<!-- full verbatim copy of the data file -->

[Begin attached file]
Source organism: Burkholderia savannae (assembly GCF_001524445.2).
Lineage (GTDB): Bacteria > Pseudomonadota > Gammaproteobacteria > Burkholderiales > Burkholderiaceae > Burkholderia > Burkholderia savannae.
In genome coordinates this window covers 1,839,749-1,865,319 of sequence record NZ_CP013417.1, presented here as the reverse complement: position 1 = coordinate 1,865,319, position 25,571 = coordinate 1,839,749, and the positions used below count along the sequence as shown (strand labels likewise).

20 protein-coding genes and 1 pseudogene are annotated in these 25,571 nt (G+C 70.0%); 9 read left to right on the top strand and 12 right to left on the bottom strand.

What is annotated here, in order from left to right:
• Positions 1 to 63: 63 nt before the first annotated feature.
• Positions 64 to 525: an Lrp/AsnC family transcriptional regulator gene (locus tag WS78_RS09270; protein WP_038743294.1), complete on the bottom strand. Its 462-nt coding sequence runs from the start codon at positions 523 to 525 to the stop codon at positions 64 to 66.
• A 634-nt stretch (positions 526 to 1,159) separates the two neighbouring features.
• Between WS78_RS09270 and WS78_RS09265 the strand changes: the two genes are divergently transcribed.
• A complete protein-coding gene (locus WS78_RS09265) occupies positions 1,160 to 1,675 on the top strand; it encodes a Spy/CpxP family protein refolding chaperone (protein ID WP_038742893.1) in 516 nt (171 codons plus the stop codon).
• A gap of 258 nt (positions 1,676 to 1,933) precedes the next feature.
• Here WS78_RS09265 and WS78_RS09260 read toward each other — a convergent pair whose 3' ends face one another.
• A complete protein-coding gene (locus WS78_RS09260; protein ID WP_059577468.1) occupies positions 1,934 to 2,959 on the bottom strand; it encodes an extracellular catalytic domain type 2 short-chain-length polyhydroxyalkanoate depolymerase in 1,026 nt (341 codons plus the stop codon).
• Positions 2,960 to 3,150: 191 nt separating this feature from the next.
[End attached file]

Source organism: Burkholderia savannae (assembly GCF_001524445.2).
Lineage (GTDB): Bacteria > Pseudomonadota > Gammaproteobacteria > Burkholderiales > Burkholderiaceae > Burkholderia > Burkholderia savannae.
In genome coordinates this window covers 1,839,749-1,865,319 of sequence record NZ_CP013417.1, presented here as the reverse complement: position 1 = coordinate 1,865,319, position 25,571 = coordinate 1,839,749, and the positions used below count along the sequence as shown (strand labels likewise).

20 protein-coding genes and 1 pseudogene are annotated in these 25,571 nt (G+C 70.0%); 9 read left to right on the top strand and 12 right to left on the bottom strand.

What is annotated here, in order from left to right:
• Positions 1 to 63: 63 nt before the first annotated feature.
• Positions 64 to 525: an Lrp/AsnC family transcriptional regulator gene (locus tag WS78_RS09270; protein WP_038743294.1), complete on the bottom strand. Its 462-nt coding sequence runs from the start codon at positions 523 to 525 to the stop codon at positions 64 to 66.
• A 634-nt stretch (positions 526 to 1,159) separates the two neighbouring features.
• Between WS78_RS09270 and WS78_RS09265 the strand changes: the two genes are divergently transcribed.
• A complete protein-coding gene (locus WS78_RS09265) occupies positions 1,160 to 1,675 on the top strand; it encodes a Spy/CpxP family protein refolding chaperone (protein ID WP_038742893.1) in 516 nt (171 codons plus the stop codon).
• A gap of 258 nt (positions 1,676 to 1,933) precedes the next feature.
• Here WS78_RS09265 and WS78_RS09260 read toward each other — a convergent pair whose 3' ends face one another.
• A complete protein-coding gene (locus WS78_RS09260; protein ID WP_059577468.1) occupies positions 1,934 to 2,959 on the bottom strand; it encodes an extracellular catalytic domain type 2 short-chain-length polyhydroxyalkanoate depolymerase in 1,026 nt (341 codons plus the stop codon).
• Positions 2,960 to 3,150: 191 nt separating this feature from the next.